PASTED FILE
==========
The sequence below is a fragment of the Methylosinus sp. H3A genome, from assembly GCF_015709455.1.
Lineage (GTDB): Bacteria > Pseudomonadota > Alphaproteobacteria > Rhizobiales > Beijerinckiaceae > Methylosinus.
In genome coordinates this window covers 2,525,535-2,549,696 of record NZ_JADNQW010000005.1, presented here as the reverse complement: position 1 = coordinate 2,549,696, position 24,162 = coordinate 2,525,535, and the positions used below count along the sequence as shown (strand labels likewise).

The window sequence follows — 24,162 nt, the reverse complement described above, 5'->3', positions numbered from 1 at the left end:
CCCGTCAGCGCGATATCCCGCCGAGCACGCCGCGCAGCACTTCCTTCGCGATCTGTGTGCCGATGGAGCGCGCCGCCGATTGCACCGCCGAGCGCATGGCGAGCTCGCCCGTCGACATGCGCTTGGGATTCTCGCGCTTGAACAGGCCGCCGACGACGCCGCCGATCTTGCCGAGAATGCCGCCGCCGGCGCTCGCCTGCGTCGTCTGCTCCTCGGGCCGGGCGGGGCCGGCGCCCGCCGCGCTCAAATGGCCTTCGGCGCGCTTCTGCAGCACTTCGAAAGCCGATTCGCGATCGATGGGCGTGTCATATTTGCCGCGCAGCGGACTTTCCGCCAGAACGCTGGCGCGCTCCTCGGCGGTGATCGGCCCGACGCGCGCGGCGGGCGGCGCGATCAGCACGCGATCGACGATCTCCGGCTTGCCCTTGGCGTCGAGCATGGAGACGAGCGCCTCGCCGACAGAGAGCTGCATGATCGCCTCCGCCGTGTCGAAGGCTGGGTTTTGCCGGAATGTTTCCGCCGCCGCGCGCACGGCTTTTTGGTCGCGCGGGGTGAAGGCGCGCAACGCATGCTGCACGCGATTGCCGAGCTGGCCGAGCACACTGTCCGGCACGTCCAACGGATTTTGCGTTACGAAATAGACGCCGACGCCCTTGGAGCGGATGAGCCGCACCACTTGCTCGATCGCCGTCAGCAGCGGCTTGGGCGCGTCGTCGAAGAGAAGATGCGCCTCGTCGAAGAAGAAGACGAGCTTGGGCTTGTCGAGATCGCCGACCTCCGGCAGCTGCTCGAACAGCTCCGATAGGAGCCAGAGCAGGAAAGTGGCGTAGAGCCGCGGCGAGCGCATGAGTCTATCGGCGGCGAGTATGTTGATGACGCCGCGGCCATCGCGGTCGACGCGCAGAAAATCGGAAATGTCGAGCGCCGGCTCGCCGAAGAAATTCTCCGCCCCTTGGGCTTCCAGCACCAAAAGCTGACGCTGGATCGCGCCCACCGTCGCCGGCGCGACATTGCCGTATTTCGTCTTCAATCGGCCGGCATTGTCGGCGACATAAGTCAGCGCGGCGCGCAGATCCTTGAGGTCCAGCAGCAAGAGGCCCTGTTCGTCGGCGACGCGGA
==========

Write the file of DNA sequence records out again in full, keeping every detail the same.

The sequence below is a fragment of the Methylosinus sp. H3A genome, from assembly GCF_015709455.1.
Lineage (GTDB): Bacteria > Pseudomonadota > Alphaproteobacteria > Rhizobiales > Beijerinckiaceae > Methylosinus.
In genome coordinates this window covers 2,525,535-2,549,696 of record NZ_JADNQW010000005.1, presented here as the reverse complement: position 1 = coordinate 2,549,696, position 24,162 = coordinate 2,525,535, and the positions used below count along the sequence as shown (strand labels likewise).

The window sequence follows — 24,162 nt, the reverse complement described above, 5'->3', positions numbered from 1 at the left end:
CCCGTCAGCGCGATATCCCGCCGAGCACGCCGCGCAGCACTTCCTTCGCGATCTGTGTGCCGATGGAGCGCGCCGCCGATTGCACCGCCGAGCGCATGGCGAGCTCGCCCGTCGACATGCGCTTGGGATTCTCGCGCTTGAACAGGCCGCCGACGACGCCGCCGATCTTGCCGAGAATGCCGCCGCCGGCGCTCGCCTGCGTCGTCTGCTCCTCGGGCCGGGCGGGGCCGGCGCCCGCCGCGCTCAAATGGCCTTCGGCGCGCTTCTGCAGCACTTCGAAAGCCGATTCGCGATCGATGGGCGTGTCATATTTGCCGCGCAGCGGACTTTCCGCCAGAACGCTGGCGCGCTCCTCGGCGGTGATCGGCCCGACGCGCGCGGCGGGCGGCGCGATCAGCACGCGATCGACGATCTCCGGCTTGCCCTTGGCGTCGAGCATGGAGACGAGCGCCTCGCCGACAGAGAGCTGCATGATCGCCTCCGCCGTGTCGAAGGCTGGGTTTTGCCGGAATGTTTCCGCCGCCGCGCGCACGGCTTTTTGGTCGCGCGGGGTGAAGGCGCGCAACGCATGCTGCACGCGATTGCCGAGCTGGCCGAGCACACTGTCCGGCACGTCCAACGGATTTTGCGTTACGAAATAGACGCCGACGCCCTTGGAGCGGATGAGCCGCACCACTTGCTCGATCGCCGTCAGCAGCGGCTTGGGCGCGTCGTCGAAGAGAAGATGCGCCTCGTCGAAGAAGAAGACGAGCTTGGGCTTGTCGAGATCGCCGACCTCCGGCAGCTGCTCGAACAGCTCCGATAGGAGCCAGAGCAGGAAAGTGGCGTAGAGCCGCGGCGAGCGCATGAGTCTATCGGCGGCGAGTATGTTGATGACGCCGCGGCCATCGCGGTCGACGCGCAGAAAATCGGAAATGTCGAGCGCCGGCTCGCCGAAGAAATTCTCCGCCCCTTGGGCTTCCAGCACCAAAAGCTGACGCTGGATCGCGCCCACCGTCGCCGGCGCGACATTGCCGTATTTCGTCTTCAATCGGCCGGCATTGTCGGCGACATAAGTCAGCGCGGCGCGCAGATCCTTGAGGTCCAGCAGCAAGAGGCCCTGTTCGTCGGCGACGCGGA